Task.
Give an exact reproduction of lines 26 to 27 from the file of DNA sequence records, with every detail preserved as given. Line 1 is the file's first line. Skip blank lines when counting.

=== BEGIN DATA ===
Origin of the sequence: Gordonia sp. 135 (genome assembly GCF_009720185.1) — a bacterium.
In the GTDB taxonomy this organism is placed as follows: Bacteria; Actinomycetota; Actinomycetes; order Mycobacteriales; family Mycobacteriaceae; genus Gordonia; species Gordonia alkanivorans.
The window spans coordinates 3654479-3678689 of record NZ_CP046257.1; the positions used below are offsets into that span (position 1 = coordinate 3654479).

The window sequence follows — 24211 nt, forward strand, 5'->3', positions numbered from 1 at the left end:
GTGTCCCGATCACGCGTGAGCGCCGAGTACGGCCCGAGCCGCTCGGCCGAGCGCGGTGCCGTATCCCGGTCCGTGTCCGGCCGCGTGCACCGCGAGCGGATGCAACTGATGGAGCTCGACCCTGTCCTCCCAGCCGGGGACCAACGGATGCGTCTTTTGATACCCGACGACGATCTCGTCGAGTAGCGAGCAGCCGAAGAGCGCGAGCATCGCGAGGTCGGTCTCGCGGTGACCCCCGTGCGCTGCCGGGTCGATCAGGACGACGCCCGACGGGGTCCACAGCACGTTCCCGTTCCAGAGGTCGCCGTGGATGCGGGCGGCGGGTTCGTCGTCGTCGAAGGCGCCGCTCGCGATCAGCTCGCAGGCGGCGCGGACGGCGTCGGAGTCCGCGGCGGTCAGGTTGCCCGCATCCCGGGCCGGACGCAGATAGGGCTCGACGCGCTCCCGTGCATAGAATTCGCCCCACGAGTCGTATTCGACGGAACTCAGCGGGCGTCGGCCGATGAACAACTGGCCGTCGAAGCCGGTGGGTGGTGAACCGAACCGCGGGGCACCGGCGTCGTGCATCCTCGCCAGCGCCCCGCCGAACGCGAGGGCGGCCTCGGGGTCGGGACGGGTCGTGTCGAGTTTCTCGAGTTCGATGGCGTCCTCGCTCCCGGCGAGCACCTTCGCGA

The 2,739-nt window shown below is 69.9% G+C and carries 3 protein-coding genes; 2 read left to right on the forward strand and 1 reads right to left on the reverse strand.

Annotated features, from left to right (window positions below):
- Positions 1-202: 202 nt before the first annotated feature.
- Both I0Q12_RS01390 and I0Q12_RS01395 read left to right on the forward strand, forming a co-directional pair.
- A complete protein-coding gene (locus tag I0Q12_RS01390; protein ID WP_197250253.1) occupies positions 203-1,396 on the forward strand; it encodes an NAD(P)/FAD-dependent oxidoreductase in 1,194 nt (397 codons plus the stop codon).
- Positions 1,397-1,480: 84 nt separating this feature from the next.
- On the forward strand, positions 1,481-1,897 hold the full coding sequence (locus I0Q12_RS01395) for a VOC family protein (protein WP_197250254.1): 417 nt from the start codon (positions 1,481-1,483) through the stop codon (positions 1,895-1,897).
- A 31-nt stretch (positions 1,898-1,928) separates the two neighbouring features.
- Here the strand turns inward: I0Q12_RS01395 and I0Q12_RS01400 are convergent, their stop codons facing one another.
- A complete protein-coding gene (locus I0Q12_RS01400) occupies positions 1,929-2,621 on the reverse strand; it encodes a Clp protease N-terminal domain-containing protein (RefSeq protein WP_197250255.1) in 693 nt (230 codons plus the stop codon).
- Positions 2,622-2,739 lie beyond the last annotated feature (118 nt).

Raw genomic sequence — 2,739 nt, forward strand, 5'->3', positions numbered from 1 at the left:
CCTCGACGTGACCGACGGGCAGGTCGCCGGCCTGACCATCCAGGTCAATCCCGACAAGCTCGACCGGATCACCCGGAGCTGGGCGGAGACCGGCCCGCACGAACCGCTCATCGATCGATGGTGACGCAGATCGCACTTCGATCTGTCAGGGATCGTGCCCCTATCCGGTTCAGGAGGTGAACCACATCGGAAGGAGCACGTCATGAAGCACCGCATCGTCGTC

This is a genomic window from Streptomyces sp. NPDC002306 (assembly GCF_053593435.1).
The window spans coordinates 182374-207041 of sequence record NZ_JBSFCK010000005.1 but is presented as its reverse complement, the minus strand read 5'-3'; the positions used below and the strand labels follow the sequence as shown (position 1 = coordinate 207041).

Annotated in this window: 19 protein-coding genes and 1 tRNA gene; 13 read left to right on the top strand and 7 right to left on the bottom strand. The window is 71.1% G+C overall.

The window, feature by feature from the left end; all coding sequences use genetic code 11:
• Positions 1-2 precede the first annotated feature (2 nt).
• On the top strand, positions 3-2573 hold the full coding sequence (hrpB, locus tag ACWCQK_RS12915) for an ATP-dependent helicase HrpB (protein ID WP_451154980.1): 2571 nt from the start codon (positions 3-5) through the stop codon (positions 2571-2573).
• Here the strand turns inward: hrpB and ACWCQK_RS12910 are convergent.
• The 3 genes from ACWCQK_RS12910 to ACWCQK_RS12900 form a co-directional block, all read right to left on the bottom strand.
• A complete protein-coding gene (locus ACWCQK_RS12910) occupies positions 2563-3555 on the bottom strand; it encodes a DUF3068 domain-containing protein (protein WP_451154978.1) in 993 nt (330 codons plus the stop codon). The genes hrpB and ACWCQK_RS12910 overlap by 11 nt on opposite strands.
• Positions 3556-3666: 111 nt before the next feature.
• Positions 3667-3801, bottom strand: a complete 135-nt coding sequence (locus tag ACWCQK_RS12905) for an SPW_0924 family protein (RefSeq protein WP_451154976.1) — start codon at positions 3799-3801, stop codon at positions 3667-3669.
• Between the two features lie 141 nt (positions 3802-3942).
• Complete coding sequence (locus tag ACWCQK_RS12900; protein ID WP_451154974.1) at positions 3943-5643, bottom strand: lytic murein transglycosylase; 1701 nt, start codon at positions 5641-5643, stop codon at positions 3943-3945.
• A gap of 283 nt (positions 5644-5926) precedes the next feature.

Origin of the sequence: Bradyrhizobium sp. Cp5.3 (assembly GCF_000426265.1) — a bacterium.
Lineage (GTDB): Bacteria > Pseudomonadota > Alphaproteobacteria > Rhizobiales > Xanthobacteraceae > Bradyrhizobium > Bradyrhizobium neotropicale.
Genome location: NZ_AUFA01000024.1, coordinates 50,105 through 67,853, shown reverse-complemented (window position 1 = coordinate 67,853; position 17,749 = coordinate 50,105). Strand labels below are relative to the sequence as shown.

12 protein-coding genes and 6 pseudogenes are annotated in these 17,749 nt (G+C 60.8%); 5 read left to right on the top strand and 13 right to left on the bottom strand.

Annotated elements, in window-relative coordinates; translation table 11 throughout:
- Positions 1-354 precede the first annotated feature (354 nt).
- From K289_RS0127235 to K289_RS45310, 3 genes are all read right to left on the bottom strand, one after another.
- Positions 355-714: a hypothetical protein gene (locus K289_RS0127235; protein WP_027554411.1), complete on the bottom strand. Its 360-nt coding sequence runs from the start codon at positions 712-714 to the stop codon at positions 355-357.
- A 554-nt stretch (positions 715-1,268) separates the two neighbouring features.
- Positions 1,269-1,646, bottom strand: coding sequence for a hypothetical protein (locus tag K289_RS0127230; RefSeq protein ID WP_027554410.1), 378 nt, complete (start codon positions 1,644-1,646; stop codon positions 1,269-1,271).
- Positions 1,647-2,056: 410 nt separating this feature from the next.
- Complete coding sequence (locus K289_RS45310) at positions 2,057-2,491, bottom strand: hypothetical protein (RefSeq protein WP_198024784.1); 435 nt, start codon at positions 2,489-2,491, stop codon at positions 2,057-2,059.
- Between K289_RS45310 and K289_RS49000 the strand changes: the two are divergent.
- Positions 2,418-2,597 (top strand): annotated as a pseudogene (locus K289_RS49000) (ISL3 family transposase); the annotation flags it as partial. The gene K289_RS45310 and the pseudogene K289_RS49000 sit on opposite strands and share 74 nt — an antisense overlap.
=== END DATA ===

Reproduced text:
• The 3 genes from ACWCQK_RS12910 to ACWCQK_RS12900 form a co-directional block, all read right to left on the bottom strand.
• A complete protein-coding gene (locus ACWCQK_RS12910) occupies positions 2563-3555 on the bottom strand; it encodes a DUF3068 domain-containing protein (protein WP_451154978.1) in 993 nt (330 codons plus the stop codon). The genes hrpB and ACWCQK_RS12910 overlap by 11 nt on opposite strands.